On July 6, 2020, the U.S. Small Business Administration (SBA) announced its release of data detailing which nonprofit organizations and other businesses received federal relief from the Paycheck Protection Program (PPP). We want our nonprofit partners to know they are on this list if they received loans greater than $150,000 so they can be prepared for the inevitable questions they might receive about why they needed the relief, and any criticisms that might come their way. PPP loan recipients of less than $150,000 are not listed by name.
As a reminder, PPP loans were only eligible to organizations that have 500 or fewer employees so not every nonprofit in the state was able to use the program. Here’s what we’ve learned so far:
- Nonprofits in Minnesota received 5,305 PPP loans; a number that represents 5% of all PPP distributed in the state;
- Minnesota nonprofits employ 11% of the jobs reported to the SBA on PPP loan applications in Minnesota; and
- Loans of $150,000 or more make up 20% of the PPP loans to nonprofits in Minnesota– the national average is 14%.
As I mentioned in my blog post from April 2, 2020, PPP loans were (and are) designed to provide a direct incentive for small businesses and nonprofits to keep their workers on the payroll. The loans were designed to help small businesses and nonprofits maintain their operations –which includes paying their staff – no matter what kind of assets or endowments they hold. That means, the immediate relief during a time of fast disruption to revenues for nonprofits made it possible for organizations to continue to pay staff while making their plans to operate during a global pandemic. Services like hunger relief aid, domestic violence prevention, and organizations supporting folks searching for affordable, stable housing, were able to continue their work with some organizations scaling up as demands increased due to living and working conditions created by Coronavirus (COVID-19).
For example, in mid-March Propel faced significant revenue disruption, applied for a PPP loan and received one. This loan allowed us to retain our full staff and turn our attention to give immediate support to nonprofits who needed to reforecast budgets, communicate with their boards, and apply for PPP loans.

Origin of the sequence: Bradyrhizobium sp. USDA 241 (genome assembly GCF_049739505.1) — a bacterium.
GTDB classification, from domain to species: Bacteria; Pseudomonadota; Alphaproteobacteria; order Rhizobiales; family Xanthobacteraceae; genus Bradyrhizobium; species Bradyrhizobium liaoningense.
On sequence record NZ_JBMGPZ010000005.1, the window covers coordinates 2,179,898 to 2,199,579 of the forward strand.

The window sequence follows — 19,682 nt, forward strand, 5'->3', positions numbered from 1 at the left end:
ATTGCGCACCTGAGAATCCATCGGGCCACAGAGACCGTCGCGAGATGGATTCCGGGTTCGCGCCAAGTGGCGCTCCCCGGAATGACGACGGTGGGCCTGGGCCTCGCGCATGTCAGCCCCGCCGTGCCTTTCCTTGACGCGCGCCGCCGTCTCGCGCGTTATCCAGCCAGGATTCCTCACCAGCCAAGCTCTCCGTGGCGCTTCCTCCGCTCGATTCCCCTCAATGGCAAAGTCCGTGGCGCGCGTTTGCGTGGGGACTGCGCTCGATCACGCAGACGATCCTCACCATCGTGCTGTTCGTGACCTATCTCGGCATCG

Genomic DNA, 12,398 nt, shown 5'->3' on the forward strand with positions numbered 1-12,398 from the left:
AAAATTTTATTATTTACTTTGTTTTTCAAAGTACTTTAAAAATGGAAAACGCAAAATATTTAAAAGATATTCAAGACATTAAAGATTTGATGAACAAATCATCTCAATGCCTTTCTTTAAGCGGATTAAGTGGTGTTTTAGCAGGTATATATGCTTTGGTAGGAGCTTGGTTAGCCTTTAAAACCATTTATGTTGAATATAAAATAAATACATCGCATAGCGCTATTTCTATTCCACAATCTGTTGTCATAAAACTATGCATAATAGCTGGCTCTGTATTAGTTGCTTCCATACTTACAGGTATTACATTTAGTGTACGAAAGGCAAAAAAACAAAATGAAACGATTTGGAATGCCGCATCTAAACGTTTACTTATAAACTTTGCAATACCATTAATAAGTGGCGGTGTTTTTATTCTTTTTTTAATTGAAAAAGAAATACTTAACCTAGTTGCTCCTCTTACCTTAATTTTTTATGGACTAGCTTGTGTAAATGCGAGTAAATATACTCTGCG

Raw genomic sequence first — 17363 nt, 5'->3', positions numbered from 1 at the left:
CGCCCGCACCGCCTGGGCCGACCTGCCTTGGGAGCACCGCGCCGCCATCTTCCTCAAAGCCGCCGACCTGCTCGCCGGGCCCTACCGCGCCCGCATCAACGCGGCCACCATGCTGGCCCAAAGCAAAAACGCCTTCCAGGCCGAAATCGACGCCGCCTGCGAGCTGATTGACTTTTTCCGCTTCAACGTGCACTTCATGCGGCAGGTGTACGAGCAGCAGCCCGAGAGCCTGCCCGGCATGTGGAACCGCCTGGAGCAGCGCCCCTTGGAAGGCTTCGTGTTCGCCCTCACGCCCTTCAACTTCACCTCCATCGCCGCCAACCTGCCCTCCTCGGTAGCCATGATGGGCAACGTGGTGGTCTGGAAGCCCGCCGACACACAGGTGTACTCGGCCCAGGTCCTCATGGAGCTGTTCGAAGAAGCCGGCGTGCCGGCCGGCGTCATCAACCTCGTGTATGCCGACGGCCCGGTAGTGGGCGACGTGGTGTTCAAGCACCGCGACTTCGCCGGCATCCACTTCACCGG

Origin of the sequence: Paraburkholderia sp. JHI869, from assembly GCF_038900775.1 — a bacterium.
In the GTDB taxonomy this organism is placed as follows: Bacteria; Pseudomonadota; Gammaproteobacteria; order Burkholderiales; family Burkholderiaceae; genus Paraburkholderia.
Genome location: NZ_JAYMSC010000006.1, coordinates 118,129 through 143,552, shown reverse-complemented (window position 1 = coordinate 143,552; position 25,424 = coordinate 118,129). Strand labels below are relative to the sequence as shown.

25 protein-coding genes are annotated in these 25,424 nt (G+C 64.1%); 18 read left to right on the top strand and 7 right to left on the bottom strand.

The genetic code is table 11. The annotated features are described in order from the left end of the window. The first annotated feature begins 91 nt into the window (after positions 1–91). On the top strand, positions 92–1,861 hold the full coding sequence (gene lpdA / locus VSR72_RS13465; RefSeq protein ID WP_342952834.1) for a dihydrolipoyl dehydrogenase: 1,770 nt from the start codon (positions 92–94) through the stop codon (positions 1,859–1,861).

We also want to shout out to the lenders who were instrumental in ensuring nonprofits were able to continue their work. Bremer topped the list, followed by support from Old National Bank and Sunrise Banks.US Bank was the leading lender for the large banks. Additionally, Propel was able to work with nonprofit lender Community Reinvestment Fund to make sure that nonprofits had access and support in preparing their applications.
If your organization got a PPP Loan, be sure to join us for a free webinar on Friday, July 17: Paycheck Protection Program Forgiveness for Nonprofits. Co-sponsored by: CliftonLarsonAllen (CLA), Minnesota Council of Nonprofits, and Propel Nonprofits.
If your organization did not apply for a PPP loan and would now like to, we encourage you to apply if you feel it would help you pay your employees. The new deadline to apply is August 8, 2020, and money can be used until the end of the year. Contact your bank or reach out to us directly if you’d like assistance with your application.
We still have many questions to dive into as more information becomes available about PPP that will provide insights into access to the program, hurdles in the application process, how nonprofits are managing the funds, and the changing rules and SBA guidance about forgiveness.
Thank you to Kari Aanestad, director of advancement at the Minnesota Council of Nonprofits, for her research and analysis of the data referenced in this post.